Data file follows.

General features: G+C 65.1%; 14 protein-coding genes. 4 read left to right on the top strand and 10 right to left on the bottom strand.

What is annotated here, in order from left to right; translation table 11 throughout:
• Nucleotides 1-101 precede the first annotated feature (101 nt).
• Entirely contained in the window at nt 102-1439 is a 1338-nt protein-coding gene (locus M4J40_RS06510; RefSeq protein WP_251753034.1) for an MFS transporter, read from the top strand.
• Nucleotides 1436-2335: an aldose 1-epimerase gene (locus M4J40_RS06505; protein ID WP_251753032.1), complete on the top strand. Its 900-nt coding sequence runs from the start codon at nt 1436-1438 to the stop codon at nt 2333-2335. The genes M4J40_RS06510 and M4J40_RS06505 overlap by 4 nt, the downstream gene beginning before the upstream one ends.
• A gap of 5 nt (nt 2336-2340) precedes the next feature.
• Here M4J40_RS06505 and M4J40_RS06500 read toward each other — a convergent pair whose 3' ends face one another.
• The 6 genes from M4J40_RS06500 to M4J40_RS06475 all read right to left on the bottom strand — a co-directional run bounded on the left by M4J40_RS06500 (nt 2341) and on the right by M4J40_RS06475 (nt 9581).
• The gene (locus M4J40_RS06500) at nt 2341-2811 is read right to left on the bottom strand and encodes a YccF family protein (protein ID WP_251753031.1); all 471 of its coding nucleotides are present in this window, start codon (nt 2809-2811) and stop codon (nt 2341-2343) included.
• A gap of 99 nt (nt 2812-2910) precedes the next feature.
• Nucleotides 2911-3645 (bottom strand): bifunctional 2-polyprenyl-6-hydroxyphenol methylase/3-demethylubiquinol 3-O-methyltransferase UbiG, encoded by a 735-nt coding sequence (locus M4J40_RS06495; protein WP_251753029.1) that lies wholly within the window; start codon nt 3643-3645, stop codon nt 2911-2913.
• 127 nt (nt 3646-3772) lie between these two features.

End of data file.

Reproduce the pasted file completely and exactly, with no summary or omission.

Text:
General features: G+C 65.1%; 14 protein-coding genes. 4 read left to right on the top strand and 10 right to left on the bottom strand.

What is annotated here, in order from left to right; translation table 11 throughout:
• Nucleotides 1-101 precede the first annotated feature (101 nt).
• Entirely contained in the window at nt 102-1439 is a 1338-nt protein-coding gene (locus M4J40_RS06510; RefSeq protein WP_251753034.1) for an MFS transporter, read from the top strand.
• Nucleotides 1436-2335: an aldose 1-epimerase gene (locus M4J40_RS06505; protein ID WP_251753032.1), complete on the top strand. Its 900-nt coding sequence runs from the start codon at nt 1436-1438 to the stop codon at nt 2333-2335. The genes M4J40_RS06510 and M4J40_RS06505 overlap by 4 nt, the downstream gene beginning before the upstream one ends.
• A gap of 5 nt (nt 2336-2340) precedes the next feature.
• Here M4J40_RS06505 and M4J40_RS06500 read toward each other — a convergent pair whose 3' ends face one another.
• The 6 genes from M4J40_RS06500 to M4J40_RS06475 all read right to left on the bottom strand — a co-directional run bounded on the left by M4J40_RS06500 (nt 2341) and on the right by M4J40_RS06475 (nt 9581).
• The gene (locus M4J40_RS06500) at nt 2341-2811 is read right to left on the bottom strand and encodes a YccF family protein (protein ID WP_251753031.1); all 471 of its coding nucleotides are present in this window, start codon (nt 2809-2811) and stop codon (nt 2341-2343) included.
• A gap of 99 nt (nt 2812-2910) precedes the next feature.
• Nucleotides 2911-3645 (bottom strand): bifunctional 2-polyprenyl-6-hydroxyphenol methylase/3-demethylubiquinol 3-O-methyltransferase UbiG, encoded by a 735-nt coding sequence (locus M4J40_RS06495; protein WP_251753029.1) that lies wholly within the window; start codon nt 3643-3645, stop codon nt 2911-2913.
• 127 nt (nt 3646-3772) lie between these two features.